I love the amount of discussion recently around the concept of eating for performance. Fuelling your body to be the best athlete you can be, whether you’re just starting out or a regular athlete, is a much healthier and more balanced focus than eating to look a certain way, or even worse, ignoring altogether the impact what you eat has on your performance.

 

But once you’ve decided that eating to fuel your performance is the way forward, the next logical question is how to eat? What do you actually eat in order to fuel your performance?

 

Of course this depends on what “performance” means in your given sport. For example carb loading for your early morning yoga class probably isn’t necessary, but then nor is starting a triathlon in ketosis a great idea. However, there are a few basics that all athletes will do well to consider:

 

1. Eat Enough

 

nutrition, nutrition for performance, fuelling performance, eating for athletesFirstly, and most importantly, eating adequate amounts of food to support your activity level is vital to performance. It seems like a no-brainer, yet it is one of the most commonly overlooked pieces of the puzzle. If you’re wondering why you’re not making any progress athletically when you’re eating barely enough to sustain your vital functions, this is the first thing you need to fix. Whilst your body can use existing protein (muscle) and body fat as fuel, to solely rely on these to fuel your athletic performance isn’t an optimum strategy, especially when your body kicks into survival mode assuming food is scarce since you’re depriving it. The combination doesn’t set you up to reach your performance goals.

 

2. Eat the Right Things

 

So, once you’ve made sure you’re eating enough to fuel your performance, you can start looking at the macronutrient breakdown. When it comes to energy sources, the two main macronutrients our body can use are carbohydrates and fats. Protein can also be used for energy, but this is a last resort. Unless you’re tired of walking around looking awesomely fit and healthy with all that muscle mass you worked so hard for and want to get rid of some of it, you don’t want to be fuelling your workouts with protein. (Note: What I’m referring to here is your body using your own muscle mass as fuel - it’s not a good idea from a health, metabolic, or aesthetic perspective, the only context in which it is a good idea is when it comes to pure survival.)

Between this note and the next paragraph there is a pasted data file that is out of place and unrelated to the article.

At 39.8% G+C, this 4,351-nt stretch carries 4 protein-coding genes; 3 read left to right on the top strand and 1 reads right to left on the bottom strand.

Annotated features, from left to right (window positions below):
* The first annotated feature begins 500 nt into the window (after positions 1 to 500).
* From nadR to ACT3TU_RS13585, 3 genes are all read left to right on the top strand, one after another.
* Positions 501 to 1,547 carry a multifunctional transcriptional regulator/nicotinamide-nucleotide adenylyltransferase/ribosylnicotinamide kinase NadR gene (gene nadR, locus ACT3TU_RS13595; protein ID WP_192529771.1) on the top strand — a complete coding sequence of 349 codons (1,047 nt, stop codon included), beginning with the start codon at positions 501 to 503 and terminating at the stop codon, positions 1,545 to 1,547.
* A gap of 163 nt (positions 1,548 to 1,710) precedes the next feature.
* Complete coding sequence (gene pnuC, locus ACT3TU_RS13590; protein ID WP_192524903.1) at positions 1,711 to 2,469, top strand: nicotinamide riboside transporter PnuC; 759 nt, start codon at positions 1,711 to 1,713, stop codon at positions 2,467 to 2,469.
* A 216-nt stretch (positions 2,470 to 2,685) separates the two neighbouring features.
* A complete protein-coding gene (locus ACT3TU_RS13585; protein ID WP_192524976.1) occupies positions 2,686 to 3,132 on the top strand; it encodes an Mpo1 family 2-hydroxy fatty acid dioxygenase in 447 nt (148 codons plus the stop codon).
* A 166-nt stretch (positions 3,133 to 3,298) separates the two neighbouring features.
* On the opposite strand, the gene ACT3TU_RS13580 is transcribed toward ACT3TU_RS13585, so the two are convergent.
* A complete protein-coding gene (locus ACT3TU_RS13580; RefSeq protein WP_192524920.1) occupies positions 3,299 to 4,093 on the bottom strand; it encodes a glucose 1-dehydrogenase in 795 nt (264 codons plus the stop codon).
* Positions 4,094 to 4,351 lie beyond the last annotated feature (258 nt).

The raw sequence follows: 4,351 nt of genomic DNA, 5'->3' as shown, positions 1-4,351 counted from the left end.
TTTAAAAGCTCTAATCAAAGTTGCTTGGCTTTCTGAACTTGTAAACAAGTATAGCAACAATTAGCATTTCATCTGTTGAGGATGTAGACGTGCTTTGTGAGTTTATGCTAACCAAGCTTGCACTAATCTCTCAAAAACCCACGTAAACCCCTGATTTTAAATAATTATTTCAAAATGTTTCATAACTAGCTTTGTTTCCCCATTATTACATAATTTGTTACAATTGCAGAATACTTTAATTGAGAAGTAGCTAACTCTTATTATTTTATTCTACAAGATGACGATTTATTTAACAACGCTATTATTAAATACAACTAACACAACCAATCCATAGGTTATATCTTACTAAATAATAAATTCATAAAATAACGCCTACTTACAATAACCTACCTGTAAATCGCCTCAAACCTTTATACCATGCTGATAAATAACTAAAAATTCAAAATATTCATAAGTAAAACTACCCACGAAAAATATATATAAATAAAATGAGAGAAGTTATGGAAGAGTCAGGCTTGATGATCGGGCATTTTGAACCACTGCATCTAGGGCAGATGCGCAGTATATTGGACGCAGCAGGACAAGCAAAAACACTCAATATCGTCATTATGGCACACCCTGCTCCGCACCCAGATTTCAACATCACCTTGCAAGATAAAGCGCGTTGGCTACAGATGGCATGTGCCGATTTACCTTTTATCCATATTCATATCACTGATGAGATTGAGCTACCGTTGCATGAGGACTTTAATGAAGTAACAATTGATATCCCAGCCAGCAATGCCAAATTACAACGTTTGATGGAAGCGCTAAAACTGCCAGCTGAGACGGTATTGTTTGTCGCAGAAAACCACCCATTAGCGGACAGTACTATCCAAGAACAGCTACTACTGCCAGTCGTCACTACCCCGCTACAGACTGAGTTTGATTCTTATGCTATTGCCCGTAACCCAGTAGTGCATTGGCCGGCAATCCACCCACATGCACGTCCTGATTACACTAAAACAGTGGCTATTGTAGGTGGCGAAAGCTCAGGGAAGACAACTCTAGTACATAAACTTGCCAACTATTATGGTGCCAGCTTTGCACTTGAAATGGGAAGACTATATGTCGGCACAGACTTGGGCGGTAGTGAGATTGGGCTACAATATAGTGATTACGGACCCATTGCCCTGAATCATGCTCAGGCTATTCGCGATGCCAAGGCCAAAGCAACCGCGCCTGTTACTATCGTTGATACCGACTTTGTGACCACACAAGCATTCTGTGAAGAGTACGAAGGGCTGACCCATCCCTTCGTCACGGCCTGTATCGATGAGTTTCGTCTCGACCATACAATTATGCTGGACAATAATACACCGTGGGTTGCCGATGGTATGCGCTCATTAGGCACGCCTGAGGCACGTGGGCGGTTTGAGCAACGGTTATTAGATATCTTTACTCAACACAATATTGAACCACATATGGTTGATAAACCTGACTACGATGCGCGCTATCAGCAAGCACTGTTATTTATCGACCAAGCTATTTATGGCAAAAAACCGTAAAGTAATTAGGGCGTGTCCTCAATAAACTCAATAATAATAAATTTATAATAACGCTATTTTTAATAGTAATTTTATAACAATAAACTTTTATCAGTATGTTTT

nutrition, nutrition for performance, fuelling performance, eating for athletesFat is a great source of fuel for getting you through the day. Assuming everything in your body is in pretty good working order both dietary fat and body fat can be used to fuel your body throughout the day quite well. It is the basic energy source that we have used to sustain ourselves for generations. Whilst body fat is seen as something negative in this day and age, from an evolutionary perspective your ability to store body fat to live off could literally be the difference between survival and death in a particularly barren winter. Whilst the landscape has changed significantly, our bodies haven’t that much, and we can still live pretty well off fat. With regard to dietary fat, different types of fats are more readily available energy sources than others. For example, MCT oil is known to be a readily available energy source. From a health perspective, choosing your fats wisely is important. So eat plenty of avocado, omega-3s, and coconut oil, but steer clear of any vegetable oils or trans fats.